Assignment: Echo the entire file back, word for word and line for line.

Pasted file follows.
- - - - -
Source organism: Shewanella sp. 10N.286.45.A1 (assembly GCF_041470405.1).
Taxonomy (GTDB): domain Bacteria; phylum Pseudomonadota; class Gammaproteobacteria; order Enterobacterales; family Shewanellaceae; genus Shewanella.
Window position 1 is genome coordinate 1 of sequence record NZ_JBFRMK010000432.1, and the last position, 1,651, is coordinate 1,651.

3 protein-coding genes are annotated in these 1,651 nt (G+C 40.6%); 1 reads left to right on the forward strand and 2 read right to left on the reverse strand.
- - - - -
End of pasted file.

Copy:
Source organism: Shewanella sp. 10N.286.45.A1 (assembly GCF_041470405.1).
Taxonomy (GTDB): domain Bacteria; phylum Pseudomonadota; class Gammaproteobacteria; order Enterobacterales; family Shewanellaceae; genus Shewanella.
Window position 1 is genome coordinate 1 of sequence record NZ_JBFRMK010000432.1, and the last position, 1,651, is coordinate 1,651.

3 protein-coding genes are annotated in these 1,651 nt (G+C 40.6%); 1 reads left to right on the forward strand and 2 read right to left on the reverse strand.